string version is called
    string version is called
    string version is called
    string version is called
    string version is called
    Sorted strings: abcd acbd mnop xyz
    
    Default value for template arguments

    Like default value for function argument template arguments also can have default value and syntax is also similar to function declaration with default parameters. Default values can be specified for last arguments of the argument list. For example following template class is having one default argument and that must be the last one in the argument list.
    Code:
    //template class with default argument
    template<class T1, class T2=int>
    class templateclass
    {
        //decleration here
    };
    
    Now you can instantiate the template with only one template argument if you want :
    Code:
    templateclass<char> obj;
    
    Nested Template

    Templates can be defined withing a class or a template class. Template within a class is called member template. Member template can be a function or a class. We have already discussed member template as function called template member function. Member template as class is called nested template. You can declare a template class local to a class scope and can define the nested template within the outer class or outside the outer class. When you define it outside the outer class they must be prefaced by both the outer class template parameters(if the outer class is a template class) and the member class template parameters. Here is an example:
    Code:
    #include<iostream>
    template<class T>
    class OuterClass
    {
        T value;
        template<class U>
        class NestedClass
        {
            U value;
        public:
            NestedClass(U);
            void Show();
        };
        NestedClass<T> nc;
    public:
        OuterClass(T val) :nc{ val } {}
        void Show()
        {
            nc.Show();
        }
    
    };
    template <class T>
    template <class U>
    OuterClass<T>::NestedClass<U>::NestedClass(U val)
    {
        value = val;
    }
    template <class T>
    template <class U>
    void OuterClass<T>::NestedClass<U>::Show()
    {
        std::cout << value<<std::endl;
    }
    int main()
    {
        OuterClass<int> oc(100);
        oc.Show();
    }
    
    Variadic template

    Template function can have variable number of arguments (since C++11). Template with variable list of arguments is known as variadic template .Variadic template arguments are specified using elipsis (…) as shown below
    Code:
    template <typename T,typename ... tempargs>
    void TemplateFn(T arg1, tempargs ... args);
    
    args is called parameter pack which is unpacked inside the function(using args…). Variadic Template is discussed in detail in another article.

    Template variable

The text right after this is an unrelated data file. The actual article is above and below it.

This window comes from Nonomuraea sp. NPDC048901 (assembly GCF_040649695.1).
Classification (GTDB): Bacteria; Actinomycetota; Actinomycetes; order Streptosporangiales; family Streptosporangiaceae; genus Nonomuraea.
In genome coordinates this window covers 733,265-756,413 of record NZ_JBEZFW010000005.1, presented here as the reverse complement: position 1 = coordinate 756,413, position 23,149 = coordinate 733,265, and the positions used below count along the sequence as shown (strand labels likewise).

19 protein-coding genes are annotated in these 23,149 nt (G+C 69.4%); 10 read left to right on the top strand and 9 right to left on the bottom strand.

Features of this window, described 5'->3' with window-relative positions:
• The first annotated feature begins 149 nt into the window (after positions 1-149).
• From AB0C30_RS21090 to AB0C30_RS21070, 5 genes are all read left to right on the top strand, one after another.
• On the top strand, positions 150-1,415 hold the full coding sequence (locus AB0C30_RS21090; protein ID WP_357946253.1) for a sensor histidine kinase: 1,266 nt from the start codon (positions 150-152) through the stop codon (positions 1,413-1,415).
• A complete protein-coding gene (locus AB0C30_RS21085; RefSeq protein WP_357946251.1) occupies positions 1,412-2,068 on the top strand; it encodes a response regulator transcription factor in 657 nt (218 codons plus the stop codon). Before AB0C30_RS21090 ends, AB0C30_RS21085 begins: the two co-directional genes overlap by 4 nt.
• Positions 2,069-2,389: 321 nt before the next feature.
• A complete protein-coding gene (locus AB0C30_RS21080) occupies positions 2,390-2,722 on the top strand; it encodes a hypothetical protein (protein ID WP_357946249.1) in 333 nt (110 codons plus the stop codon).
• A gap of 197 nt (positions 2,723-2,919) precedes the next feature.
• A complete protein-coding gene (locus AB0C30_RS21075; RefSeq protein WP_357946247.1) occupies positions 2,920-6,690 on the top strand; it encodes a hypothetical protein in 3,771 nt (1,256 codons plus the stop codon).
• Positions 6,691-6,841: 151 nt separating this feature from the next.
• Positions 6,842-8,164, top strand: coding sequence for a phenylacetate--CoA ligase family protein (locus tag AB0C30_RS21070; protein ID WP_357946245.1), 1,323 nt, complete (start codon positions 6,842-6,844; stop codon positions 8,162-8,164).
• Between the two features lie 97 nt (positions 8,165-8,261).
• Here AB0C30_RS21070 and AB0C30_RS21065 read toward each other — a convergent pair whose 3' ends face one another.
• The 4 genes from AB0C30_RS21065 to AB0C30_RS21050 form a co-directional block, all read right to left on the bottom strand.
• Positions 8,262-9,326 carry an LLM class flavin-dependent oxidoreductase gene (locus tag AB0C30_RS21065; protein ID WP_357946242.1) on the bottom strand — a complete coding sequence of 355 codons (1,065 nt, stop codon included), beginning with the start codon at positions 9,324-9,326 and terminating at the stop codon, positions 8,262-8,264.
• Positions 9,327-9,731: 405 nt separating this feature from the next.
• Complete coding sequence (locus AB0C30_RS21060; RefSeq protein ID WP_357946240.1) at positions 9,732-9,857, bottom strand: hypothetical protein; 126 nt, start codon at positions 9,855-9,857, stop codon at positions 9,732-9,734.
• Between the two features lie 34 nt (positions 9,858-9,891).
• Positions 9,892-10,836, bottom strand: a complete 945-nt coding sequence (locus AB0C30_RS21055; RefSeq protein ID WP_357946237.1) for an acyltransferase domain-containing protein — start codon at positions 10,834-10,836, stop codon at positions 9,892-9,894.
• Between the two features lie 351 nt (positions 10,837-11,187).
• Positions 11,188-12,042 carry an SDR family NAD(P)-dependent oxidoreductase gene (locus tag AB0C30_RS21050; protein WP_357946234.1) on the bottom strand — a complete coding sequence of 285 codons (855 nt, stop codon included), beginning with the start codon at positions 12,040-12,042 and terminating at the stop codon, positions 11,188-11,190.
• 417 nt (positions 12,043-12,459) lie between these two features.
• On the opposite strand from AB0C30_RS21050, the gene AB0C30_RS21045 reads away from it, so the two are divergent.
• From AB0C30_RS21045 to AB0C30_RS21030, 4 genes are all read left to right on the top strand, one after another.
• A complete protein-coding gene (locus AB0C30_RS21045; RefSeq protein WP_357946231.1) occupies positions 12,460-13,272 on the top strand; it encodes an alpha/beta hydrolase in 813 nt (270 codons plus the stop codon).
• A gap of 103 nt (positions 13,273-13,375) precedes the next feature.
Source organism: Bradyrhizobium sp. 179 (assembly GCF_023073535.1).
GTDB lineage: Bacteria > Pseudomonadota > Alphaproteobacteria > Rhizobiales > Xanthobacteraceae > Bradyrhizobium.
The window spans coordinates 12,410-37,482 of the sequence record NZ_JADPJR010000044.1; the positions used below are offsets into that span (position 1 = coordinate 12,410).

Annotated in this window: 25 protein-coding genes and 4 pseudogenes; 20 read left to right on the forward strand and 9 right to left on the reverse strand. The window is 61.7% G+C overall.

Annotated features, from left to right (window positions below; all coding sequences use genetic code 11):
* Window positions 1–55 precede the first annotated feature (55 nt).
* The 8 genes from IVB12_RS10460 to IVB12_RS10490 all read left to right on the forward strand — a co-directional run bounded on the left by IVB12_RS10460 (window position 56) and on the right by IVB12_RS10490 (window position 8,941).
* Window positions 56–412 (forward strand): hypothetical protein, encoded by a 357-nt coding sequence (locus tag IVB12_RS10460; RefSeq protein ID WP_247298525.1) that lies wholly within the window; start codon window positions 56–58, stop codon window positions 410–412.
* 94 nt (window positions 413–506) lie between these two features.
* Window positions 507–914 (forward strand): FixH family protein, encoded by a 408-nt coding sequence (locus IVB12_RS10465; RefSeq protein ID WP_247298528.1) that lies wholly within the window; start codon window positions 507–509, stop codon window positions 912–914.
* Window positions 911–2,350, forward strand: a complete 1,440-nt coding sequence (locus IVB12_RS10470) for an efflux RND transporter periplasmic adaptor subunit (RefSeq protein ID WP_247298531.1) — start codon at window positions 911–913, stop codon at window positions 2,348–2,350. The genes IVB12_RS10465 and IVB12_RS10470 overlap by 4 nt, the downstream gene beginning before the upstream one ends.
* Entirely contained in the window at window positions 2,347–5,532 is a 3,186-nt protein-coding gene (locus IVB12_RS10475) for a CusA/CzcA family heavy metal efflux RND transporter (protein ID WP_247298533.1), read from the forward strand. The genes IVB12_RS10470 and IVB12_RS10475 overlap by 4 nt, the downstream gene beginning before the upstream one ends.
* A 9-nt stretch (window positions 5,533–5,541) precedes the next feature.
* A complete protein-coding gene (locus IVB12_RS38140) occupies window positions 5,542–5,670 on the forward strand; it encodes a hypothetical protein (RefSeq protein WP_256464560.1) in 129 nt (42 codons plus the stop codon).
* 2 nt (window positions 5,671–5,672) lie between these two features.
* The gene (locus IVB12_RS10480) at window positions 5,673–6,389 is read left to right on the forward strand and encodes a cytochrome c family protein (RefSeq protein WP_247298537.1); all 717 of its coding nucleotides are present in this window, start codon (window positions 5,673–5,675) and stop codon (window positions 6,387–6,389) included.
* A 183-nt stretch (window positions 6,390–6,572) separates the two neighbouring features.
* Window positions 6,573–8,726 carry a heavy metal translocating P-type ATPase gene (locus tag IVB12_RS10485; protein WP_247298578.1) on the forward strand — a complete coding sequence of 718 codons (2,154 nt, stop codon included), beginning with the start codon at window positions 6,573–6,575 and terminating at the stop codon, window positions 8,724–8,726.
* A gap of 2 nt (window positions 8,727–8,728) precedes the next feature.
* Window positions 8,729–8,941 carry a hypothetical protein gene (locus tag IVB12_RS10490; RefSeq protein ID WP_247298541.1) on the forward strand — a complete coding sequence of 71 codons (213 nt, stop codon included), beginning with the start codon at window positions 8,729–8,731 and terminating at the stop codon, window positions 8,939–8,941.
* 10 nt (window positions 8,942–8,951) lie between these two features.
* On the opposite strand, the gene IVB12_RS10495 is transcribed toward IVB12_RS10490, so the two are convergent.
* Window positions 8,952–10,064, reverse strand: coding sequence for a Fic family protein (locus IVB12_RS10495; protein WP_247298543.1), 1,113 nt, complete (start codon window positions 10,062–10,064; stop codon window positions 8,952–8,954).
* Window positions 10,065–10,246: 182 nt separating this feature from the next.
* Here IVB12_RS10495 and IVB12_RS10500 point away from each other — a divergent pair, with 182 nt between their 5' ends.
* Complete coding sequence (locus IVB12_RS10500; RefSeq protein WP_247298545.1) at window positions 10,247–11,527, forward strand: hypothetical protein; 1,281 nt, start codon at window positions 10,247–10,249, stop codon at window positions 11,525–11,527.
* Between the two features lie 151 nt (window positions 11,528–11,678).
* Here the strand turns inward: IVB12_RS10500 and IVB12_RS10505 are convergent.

So far we have discussed about template function and template class. The latest version of C++, C++14 also introduced template variable. With template variable a single variable can hold different type of values. Here is an example:
    Code:
    #include<stdio.h>
    template<typename T>
    constexpr T pi = T(3.1415926535897932385);
    
    // Usual specialization rules apply:
    template<>
    constexpr const char* pi<const char*> = "pi";
    
    
    int main()
    {
        printf("%d", pi<int>);
    }
    
    Template meta programming

    I think templates are the most complex thing in C++ and template meta programming is more and more in that direction. I would not like to go into that complexity level but can not resist from giving some hint about what it could be.

    In fact the aim of design of template in C++ was to write parametrized generic code for compiler. But it turned to be a higher order programming tool which enabled compiled time programming or meta programming. We will call it template meta programming. In fact the power of template programming is limited by the capability of the programmer to handle complexity. Simple templates generate code during compilation. But you can write template which will generate template. You can write template which will take another template as input. All these features are possible due to template specialization. You can do any computing which is computable using templates and these are compile time computation. Compile time programming means compiler will generate the output of the computation during compilation. I will just give a head start with an example where we can calculate the factorial value of a number during compile time.

    Code:
    #include<iostream>
    //template class
    template<int i>
    struct factorial
    {
        enum{val = i*factorial<i-1>::val};
    };
    //template specialization
    template<>
    struct factorial<0>
    {
        enum { val = 1 };
    };
    
    int main()
    {
        int array[factorial<5>::val]; // The array index will be evaluated at compile time to 120
        std::cout << "Size of array is: "<<sizeof(array)/sizeof(int)<<std::endl;
        return 0;
    }
    
    In the main function the index of the array will be evaluated at compile time to 120. This example of compile time computation is equivalent to a recursive function at run time. You can write compile time function, branching, recursive function and so on. Those will be too complex to discuss here. Template meta programming is not used in day to day regular programming but used in developing libraries. You will find them in C++ STL.

    The advantage of template in regular use is to avoid writing duplicate code and code optimization by the compiler. But remember templates not used are not compiled and not checked for syntax. So to test a template you have to instantiate and use it.